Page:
Sibony Plans Major Changes For Village’s Future

OCEAN CITY — A rare public appearance by 45th Street Village property owner Avi Sibony could lead to some major changes to his proposed future plans to the site.

Sibony, who also owns the area’s many Sunsations stores, hired Keith Iott of Iott Architecture and Engineering in Salisbury to design a major overhaul to the mid-town shopping plaza including a 12- and 17-story hotel and condominium complex in the back of the plaza, as well as a total renovation to the existing retail spaces.

Several weeks ago, Iott was given a bit of the proverbial “business” from the Planning and Zoning Commission, which was displeased with the current layouts of the site proposal, which included two new large retail spaces in the front of the plaza.

In August, the project had received approval on a minor change for the site, which would allow 7,500 square feet of retail square footage. What the commission seemed to take exception with the newly revised plan was not only an increase in the square footage to almost 20,000 square feet of retail space but also the design of the retail space, which Chair Pam Buckley called “too box on box for my liking.

“We have to look at this as one entire package,” said Buckley. “Thus far, we were okay with the minor change, and now we are back to where we were at the very beginning, as you have to give a little in the back if you want more in the front. More retail space is desirable but it needs to work together globally throughout the site.”

Iott conceded that the planned 12- and 17-story structures in the back of the complex would not become a reality in his lifetime.

“You sold me on it in August when you said you were going to put in 7,500 or 8,000 square feet of retail space, and that’s why we considered it a minor change,” said Commissioner Peck Miller, “but when you come back here and say that you want to almost triple that number, I consider that a major change.”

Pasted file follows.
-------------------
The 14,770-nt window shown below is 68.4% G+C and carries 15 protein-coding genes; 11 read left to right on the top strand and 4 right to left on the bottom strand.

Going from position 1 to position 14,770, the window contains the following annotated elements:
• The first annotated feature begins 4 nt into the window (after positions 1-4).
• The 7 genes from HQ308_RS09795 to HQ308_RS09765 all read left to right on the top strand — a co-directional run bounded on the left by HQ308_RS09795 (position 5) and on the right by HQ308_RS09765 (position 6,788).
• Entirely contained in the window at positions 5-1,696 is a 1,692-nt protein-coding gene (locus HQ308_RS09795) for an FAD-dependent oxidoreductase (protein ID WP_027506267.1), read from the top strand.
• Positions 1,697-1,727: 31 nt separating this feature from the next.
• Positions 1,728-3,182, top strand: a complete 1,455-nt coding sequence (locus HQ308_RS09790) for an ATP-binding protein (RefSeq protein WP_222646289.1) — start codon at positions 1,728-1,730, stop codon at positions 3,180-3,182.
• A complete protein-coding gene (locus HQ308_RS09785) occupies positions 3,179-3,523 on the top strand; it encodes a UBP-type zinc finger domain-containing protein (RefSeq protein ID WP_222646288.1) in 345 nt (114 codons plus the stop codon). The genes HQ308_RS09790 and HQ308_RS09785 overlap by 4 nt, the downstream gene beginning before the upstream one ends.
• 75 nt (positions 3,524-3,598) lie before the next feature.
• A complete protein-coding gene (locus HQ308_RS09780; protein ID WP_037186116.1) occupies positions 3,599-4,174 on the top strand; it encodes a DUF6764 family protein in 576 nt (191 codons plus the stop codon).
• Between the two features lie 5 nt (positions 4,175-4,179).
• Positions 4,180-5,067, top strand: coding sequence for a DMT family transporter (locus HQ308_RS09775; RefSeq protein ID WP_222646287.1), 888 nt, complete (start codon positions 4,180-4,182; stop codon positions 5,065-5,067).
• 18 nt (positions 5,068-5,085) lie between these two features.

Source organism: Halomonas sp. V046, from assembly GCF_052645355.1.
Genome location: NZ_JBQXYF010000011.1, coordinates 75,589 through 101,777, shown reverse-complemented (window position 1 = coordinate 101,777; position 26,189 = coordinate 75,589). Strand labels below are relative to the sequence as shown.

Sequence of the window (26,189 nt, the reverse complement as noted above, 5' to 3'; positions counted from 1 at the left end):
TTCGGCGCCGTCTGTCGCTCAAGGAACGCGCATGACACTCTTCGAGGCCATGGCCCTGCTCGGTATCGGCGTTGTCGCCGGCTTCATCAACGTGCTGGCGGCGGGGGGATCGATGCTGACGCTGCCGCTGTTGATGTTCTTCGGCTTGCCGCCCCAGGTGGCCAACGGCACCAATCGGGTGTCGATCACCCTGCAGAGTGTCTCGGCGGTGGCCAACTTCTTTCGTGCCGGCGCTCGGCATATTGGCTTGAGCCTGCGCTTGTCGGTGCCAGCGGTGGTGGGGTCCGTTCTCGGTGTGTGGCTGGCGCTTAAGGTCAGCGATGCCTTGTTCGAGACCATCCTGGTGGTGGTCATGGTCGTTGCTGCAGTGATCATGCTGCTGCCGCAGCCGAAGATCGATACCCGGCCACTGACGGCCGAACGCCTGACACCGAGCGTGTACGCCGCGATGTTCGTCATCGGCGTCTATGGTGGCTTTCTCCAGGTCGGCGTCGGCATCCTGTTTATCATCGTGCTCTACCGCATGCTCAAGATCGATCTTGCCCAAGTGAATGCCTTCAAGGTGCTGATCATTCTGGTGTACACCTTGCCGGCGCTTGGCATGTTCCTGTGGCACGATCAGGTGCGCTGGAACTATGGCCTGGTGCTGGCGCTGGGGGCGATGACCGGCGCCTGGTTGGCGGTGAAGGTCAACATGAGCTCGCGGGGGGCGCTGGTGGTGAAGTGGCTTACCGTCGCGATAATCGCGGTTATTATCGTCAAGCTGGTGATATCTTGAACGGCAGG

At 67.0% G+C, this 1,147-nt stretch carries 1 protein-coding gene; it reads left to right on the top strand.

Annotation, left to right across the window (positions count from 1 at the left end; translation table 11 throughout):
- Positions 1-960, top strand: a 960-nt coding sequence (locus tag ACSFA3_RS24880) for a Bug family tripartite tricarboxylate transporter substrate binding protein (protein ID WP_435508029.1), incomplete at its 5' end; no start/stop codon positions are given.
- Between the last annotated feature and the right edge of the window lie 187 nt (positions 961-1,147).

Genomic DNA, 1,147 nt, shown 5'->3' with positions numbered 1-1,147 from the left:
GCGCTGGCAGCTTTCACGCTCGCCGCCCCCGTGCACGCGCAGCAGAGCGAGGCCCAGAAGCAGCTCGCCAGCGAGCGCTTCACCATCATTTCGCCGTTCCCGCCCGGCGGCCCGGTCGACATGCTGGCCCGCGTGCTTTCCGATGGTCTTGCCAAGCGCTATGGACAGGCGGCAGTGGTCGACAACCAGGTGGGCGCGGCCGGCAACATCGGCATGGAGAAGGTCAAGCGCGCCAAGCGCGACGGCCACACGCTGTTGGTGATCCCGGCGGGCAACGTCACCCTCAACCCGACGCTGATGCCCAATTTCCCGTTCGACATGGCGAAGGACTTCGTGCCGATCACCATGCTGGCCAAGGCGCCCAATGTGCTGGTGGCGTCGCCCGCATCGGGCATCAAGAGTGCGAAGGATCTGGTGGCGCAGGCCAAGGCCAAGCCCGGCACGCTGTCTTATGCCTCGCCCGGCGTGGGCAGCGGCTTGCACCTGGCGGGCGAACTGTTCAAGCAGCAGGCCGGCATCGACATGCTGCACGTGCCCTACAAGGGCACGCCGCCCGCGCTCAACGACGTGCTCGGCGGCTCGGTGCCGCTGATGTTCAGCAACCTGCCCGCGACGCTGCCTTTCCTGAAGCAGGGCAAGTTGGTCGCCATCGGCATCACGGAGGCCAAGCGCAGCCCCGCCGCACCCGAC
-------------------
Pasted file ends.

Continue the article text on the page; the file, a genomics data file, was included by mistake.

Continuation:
The debate seemed to upset Sibony, who at one point got fed up and simply said, “fine, I just want to give the whole thing up then.”

Despite the efforts of commission law counselor William Esham to calm and explain to Sibony why the board had taken the stance that it had, Sibony became a bit animated in expressing his frustration with the project.

“That 12- and 17-story structure at one time we had financing for it, and now it has dropped and it’s never going to come back,” said Sibony. “There’s about 400 hotels in California that are being sold for 50 cents on the dollar, so no one is going to buy a brand new one when they can go buy one for half price. The 12 and 17 story will never happen, because those days are over.”

Sibony and the board did come to a bit of a compromise after about an hour of debate, as Sibony agreed to lower the planned 12- and 17-story structures in the back of the complex to eight stories each.

“That might actually be something that I could get behind, because you are giving up height in the back and you might be able to be granted a bit more in the back,” said Miller.

Essentially, the commission will be seeing more of Iott and Sibony in the next few weeks, as it seems apparent that changes to the original plan are substantial, but the two sides seem to be getting a little bit closer on something they can agree on.

“I’ve been trying the last three years to fix the shopping center and spent $700,000 into fixing it and it’s just not going to work. I have tenants in, then they fail, and they leave and then I have to start over again,” said Sibony.  “The only thing I have to do is bulldoze the entire thing and build a few good retail spaces in there, but right now, that shopping center is dead. I’ve tried to save it, but it is dead. It’s either going to stay dead or we can make it such an attractive space that is unlike anything you’ve ever had before back there.”

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